Published on: July 26, 2022



Why in news?  

Denying an unmarried woman the right to a safe abortion violates her personal autonomy and freedom”, observed the Supreme Court while allowing an unmarried woman to seek abortion of her pregnancy of a term of 24 weeks which arose out of a consensual relationship.


  • A Bench led by Justice D.Y. Chandrachud was hearing the appeal of a woman who wanted to abort after her relationship failed and her partner left her.
  • The lower court had taken an “unduly restrictive view” that her plea for a safe abortion was not covered under the Medical Termination of Pregnancy Act as the pregnancy arose from a consensual relationship outside wedlock.

The Supreme Court’s observations

  • The Bench said live-in relationships had already been recognised by the Supreme Court. There were a significant number of people in social mainstream who see no wrong in engaging in pre-marital sex. The law could not be used to quench “notions of social morality” and unduly interfere in their personal autonomy and bodily integrity.
  • The court noted that an amendment to the Act in 2021 had substituted the term ‘husband’ with ‘partner’, a clear signal that the law covered unmarried women within its ambit.
  • “A woman’s right to reproductive choice is an inseparable part of her personal liberty under Article 21 of Constitution. She has a sacrosanct right to bodily integrity….There is no doubt that a woman’s right to make reproductive choices is also a dimension of ‘personal liberty’,” the Supreme Court quoted from precedents.
  • The court said forcing a woman to continue with her pregnancy would not only be a violation of her bodily integrity but also aggravate her mental trauma.
  • In Justice K.S. Puttaswamy (Retd.) and Anr v. Union of India and Ors, the decision of a woman to procreate or abstain from procreating has been recognized as a facet of her right to lead a life with dignity and the right to privacy under Article 21 of the Constitution.

What is India’s law on abortion?

  • Section 312 of the Indian Penal Code, 1860, criminalises voluntarily “causing miscarriage”.
  • The Supreme Court’s expansion of the law to include unmarried women as part of the MTP Act has given women in similar circumstances an option now to access healthcare services without having to travel the long legal route to the top court every time.

Medical Termination of Pregnancy (amendment) Act 2021

Progressive features of MTP Act 2021

  • As per the MTP Act, all women are allowed to get a medical termination of pregnancy before 20 weeks. But only certain categories of women are allowed to have an abortion between 20 and 24 weeks — survivors of rape, minors, and a married woman whose relationship status has altered during this period.
  • Lowers burden on courts: Removes the limit of 24 weeks for termination of pregnancy in case of substantial foetal abnormalities, diagnosed by the newly established Medical Board– thus easing the burden on courts of writ petition for seeking abortion beyond the permitted period.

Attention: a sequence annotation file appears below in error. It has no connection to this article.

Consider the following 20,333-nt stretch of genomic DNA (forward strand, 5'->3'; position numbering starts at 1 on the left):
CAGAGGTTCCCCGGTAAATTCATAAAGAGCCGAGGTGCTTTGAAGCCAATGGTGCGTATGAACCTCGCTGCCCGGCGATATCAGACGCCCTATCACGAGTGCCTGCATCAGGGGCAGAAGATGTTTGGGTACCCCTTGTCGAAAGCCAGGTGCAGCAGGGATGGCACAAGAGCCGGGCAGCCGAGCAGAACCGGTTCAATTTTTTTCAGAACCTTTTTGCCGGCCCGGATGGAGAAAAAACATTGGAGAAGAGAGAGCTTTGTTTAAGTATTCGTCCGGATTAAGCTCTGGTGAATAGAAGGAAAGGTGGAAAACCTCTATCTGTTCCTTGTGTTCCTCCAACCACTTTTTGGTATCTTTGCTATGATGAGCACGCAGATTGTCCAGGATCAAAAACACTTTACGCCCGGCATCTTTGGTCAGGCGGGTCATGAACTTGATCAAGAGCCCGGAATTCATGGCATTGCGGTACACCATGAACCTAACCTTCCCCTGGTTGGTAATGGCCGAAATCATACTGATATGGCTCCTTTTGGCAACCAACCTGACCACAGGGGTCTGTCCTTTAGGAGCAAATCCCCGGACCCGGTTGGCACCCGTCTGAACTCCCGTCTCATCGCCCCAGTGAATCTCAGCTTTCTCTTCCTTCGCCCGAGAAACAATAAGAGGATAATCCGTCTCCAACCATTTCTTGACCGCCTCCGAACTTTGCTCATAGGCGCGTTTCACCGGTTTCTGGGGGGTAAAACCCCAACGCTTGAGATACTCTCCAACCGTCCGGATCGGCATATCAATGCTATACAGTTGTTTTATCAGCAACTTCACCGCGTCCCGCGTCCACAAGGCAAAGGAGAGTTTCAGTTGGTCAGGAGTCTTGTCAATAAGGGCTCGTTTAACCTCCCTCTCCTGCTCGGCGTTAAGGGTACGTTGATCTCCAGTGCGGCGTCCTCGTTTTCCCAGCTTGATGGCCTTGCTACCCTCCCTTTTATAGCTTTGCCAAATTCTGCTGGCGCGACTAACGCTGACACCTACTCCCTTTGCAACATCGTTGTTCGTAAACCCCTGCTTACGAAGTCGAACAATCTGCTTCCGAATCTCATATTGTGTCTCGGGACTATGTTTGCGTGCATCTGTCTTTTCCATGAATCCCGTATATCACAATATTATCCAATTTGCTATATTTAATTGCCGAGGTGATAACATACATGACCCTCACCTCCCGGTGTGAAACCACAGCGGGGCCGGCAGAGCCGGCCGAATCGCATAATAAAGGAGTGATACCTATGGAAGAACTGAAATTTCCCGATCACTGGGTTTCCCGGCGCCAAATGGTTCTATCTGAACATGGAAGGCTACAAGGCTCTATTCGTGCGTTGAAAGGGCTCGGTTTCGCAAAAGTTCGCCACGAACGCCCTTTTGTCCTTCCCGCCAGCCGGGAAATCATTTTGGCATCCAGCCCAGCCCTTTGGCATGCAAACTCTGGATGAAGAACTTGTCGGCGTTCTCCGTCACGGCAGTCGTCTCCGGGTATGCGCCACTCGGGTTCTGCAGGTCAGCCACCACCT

• Maintains confidentiality: Names of the woman whose pregnancy has been terminated will be kept confidential– thus ensuring dignity and confidentiality of women.
  • De-stigmatizes relations outside marriage: Relaxes termination of pregnancy due to contraceptive-failure condition for ”any woman or her partner’‘ – thus de-stigmatizes pregnancies outside marriage

Serious concerns with its provisions:

  • No right to abortion at will: It has various conditions for the termination of pregnancies.
  • No recourse for rape victims: For the termination of pregnancies beyond 24 weeks, rape victims cannot approach the Medical Board (can approach in case of ‘substantial foetal abnormalities’ only). So, the only recourse remains is through a Writ Petition.
  • No time frame for the medical board: Bill doesn’t provide the time frame within which the Medical board must make its decision – any delays may lead to further complications for women.
  • Transgender and unmarried, if they require abortion beyond 20 weeks, are not considered in the bill
  • Potential for executive overreach: Special categories of women whose gestation limit will be increased from 20 to 24 will be decided by the central government – and not by a sovereign body like parliament
  • Doesn’t considers institutional lacunae: According to the bill only Registered medical practitioners having experience or training in gynaecology or obstetrics can perform the abortion, but according to NH&FS (2015-16) data only 53% of abortions are performed by a registered medical doctor, the rest are conducted by a nurse, midwives, family members, etc
  • Expecting the presence of two gynaecologists in rural areas to ascertain the need for abortion is irrational.